As the ambassador of a major Asian country told me, "the French, British and Americans have no understanding of what's happening here".

Many decent people are justly appalled by Assad. But outrage is not policy.

There exists no force in Syria capable of reconstituting the country if Assad goes. And as we have seen in Libya, actions driven by good intentions can produce deadly results.

Cameron has no workable plan. Instead, he is attempting what the French call on s'engage, puis on voit: first engage, then figure out.

But there is no reason to believe that Syria's miseries will be relieved - or Europe's security enhanced - if Britain started bombing a country that's already being pounded daily by multiple powers.

It would be inexcusable to enable Cameron to ignore history and plunge Britain head first into this homicidal cauldron.


  1. ""Syria exists as a united entity only on the maps.""

    Yes, as with other peace havens such as Lebanon and Yugoslavia, when will we learn that multicultural countries don't work.

    Iraq for example should never have been invented.

    It was a colonial creation that also "only exists as a united entity on the map" or when held together by a homocidal tyrant like Saddam Hussein.

    We should let it-and Syria-break up.

    Not least so the Kurds will finally be free of ISIS and have the state we once promised them.

    1. Lebanon works, or did before the crisis in Syria.

      Yugoslavia worked, until all and sundry stuck their oars in. Like Syria, in fact.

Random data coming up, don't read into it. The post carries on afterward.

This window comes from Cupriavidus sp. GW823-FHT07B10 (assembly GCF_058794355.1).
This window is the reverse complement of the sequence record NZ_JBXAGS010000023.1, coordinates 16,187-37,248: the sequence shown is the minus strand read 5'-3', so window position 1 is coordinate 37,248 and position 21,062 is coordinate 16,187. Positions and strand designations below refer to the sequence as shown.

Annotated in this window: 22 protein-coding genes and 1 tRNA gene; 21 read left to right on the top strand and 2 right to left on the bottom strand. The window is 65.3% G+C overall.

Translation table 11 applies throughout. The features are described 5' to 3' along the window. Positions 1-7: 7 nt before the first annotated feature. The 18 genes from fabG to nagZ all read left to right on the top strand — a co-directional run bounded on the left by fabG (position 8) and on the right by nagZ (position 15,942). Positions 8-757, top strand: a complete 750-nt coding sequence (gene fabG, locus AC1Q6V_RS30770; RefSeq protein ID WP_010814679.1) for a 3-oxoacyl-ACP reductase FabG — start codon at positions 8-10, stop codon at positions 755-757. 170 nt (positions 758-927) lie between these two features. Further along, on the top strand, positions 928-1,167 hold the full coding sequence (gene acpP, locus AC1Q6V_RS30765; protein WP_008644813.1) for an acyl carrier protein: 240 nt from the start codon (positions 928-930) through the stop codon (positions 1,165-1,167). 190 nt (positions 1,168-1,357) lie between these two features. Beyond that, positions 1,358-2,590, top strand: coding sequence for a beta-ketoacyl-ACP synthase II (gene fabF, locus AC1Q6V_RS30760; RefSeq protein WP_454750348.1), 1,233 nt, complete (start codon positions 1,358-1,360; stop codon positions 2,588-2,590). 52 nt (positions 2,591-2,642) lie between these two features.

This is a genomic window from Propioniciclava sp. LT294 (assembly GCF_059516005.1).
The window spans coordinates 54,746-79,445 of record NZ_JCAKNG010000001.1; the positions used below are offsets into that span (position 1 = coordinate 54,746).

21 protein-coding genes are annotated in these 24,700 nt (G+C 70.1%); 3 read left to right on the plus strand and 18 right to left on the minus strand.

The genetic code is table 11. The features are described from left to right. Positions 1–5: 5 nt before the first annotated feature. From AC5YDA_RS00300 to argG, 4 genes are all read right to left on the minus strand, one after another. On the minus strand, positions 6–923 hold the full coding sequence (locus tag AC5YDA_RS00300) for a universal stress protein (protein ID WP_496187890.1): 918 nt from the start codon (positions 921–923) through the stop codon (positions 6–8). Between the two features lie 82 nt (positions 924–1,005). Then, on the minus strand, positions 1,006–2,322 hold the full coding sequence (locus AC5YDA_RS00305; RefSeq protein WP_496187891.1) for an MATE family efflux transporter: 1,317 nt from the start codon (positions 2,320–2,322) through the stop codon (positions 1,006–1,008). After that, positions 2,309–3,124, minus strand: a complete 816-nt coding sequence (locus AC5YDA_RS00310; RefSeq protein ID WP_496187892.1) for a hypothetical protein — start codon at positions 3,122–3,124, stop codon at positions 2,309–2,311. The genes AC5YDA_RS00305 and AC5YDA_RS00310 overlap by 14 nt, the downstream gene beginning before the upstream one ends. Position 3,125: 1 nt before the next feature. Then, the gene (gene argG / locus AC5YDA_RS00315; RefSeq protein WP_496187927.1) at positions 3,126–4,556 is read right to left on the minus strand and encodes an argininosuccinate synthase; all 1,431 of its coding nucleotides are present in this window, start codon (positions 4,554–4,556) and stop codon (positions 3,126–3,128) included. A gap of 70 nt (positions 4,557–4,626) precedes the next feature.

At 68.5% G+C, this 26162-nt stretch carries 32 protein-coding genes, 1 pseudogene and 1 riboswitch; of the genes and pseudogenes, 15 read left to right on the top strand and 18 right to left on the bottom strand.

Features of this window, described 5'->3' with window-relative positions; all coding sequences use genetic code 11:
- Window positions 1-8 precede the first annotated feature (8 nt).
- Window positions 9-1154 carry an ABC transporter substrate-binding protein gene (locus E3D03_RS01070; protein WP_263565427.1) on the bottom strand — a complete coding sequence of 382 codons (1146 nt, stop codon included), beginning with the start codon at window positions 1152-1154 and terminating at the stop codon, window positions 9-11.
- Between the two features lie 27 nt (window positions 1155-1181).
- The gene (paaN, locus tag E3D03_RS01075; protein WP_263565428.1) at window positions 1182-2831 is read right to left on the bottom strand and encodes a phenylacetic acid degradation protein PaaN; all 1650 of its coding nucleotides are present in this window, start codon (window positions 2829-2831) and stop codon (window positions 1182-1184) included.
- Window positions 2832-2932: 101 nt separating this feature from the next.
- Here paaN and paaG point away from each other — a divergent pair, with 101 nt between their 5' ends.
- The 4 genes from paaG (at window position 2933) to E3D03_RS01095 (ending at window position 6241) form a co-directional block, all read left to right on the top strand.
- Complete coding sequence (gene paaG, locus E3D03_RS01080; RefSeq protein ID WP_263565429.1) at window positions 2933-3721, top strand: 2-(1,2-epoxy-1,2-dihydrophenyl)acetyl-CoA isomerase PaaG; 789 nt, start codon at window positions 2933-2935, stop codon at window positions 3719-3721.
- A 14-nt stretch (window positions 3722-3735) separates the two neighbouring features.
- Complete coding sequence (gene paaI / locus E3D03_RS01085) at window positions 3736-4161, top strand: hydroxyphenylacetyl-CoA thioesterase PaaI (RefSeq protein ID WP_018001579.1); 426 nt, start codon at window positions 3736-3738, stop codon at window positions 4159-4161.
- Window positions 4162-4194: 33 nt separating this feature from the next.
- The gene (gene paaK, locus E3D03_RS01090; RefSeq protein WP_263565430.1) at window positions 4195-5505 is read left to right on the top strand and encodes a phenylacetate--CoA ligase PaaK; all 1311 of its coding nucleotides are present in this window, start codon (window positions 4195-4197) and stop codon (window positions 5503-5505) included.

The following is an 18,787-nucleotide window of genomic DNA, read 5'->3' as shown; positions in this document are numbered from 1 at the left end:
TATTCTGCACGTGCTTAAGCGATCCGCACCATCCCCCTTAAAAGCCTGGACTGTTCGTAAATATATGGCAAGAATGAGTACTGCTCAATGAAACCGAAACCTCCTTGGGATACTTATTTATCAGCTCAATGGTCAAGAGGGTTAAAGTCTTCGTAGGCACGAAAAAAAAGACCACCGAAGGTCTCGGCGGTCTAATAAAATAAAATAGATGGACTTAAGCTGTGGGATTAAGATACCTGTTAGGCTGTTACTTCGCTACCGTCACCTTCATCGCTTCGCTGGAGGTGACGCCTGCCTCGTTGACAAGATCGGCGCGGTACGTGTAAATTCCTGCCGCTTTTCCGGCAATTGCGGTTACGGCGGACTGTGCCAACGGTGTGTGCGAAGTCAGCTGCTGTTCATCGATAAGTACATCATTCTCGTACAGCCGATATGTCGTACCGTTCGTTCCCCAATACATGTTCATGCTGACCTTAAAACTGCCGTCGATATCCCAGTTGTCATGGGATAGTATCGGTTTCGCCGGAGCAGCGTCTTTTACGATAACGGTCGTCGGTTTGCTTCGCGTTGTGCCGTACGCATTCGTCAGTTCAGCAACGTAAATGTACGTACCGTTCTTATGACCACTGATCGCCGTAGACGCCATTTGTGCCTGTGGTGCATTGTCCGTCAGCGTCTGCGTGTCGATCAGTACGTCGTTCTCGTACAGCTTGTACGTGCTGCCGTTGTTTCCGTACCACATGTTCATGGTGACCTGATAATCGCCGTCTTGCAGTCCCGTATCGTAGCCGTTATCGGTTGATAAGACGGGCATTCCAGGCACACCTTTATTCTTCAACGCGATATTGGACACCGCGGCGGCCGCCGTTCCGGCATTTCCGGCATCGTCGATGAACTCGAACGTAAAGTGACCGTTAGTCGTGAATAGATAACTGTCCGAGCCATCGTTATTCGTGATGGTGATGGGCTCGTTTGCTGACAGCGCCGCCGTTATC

Or like Iraq before 2003, where there was no jihadism, and where huge numbers of people identified simply as Iraqi.

      Presumably, you wish to dissolve the United Kingdom?

  2. The United Kingdom shared a common language and Christian religion, and an established Church. All of our laws and institutions were shaped by Christianity. She was in no way multicultural.

    That is until Labour's British Nationality Act, SMS Windrush and all that followed, and then New Labour's abolition of Thatcher's primary purpose rule and it's early opening of our borders to the Eastern Bloc.

    The people of Yugoslavia, Syria, Iraq and Lebanon share neither a common language nor religion.

    Islam and Christianity are two utterly incompatible beliefs that give rise to completely different values, ways of life and laws.

    Neither Yugoslavia nor Iraq or Syria nor Lebanon have ever worked except under tyrants.

    You cannot be both a free country and a multicultural country-point that Ed West makes beautifully in his study of the tyrannical state of Singapore in The Diversity Illusion.

    Even Sweden is now collapsing under the strain of multiculturalism, and finally closing its borders with the Far Right now leading their polls.

    Even Sweden can't make multiculturalism work.

    1. The United Kingdom shared an established Church.

      Stop reading there. I did.

  3. Yea, Yugoslavia only "worked" under the vicious tyranny of Tito.

    While Syria only "worked" under the vicious tyranny of Assad and Iraq only ever partly "worked" under the vicious tyranny of Saddam Hussein.

    I think my point is made for me.

    1. "The vicious tyranny of Tito"? I've heard it all now!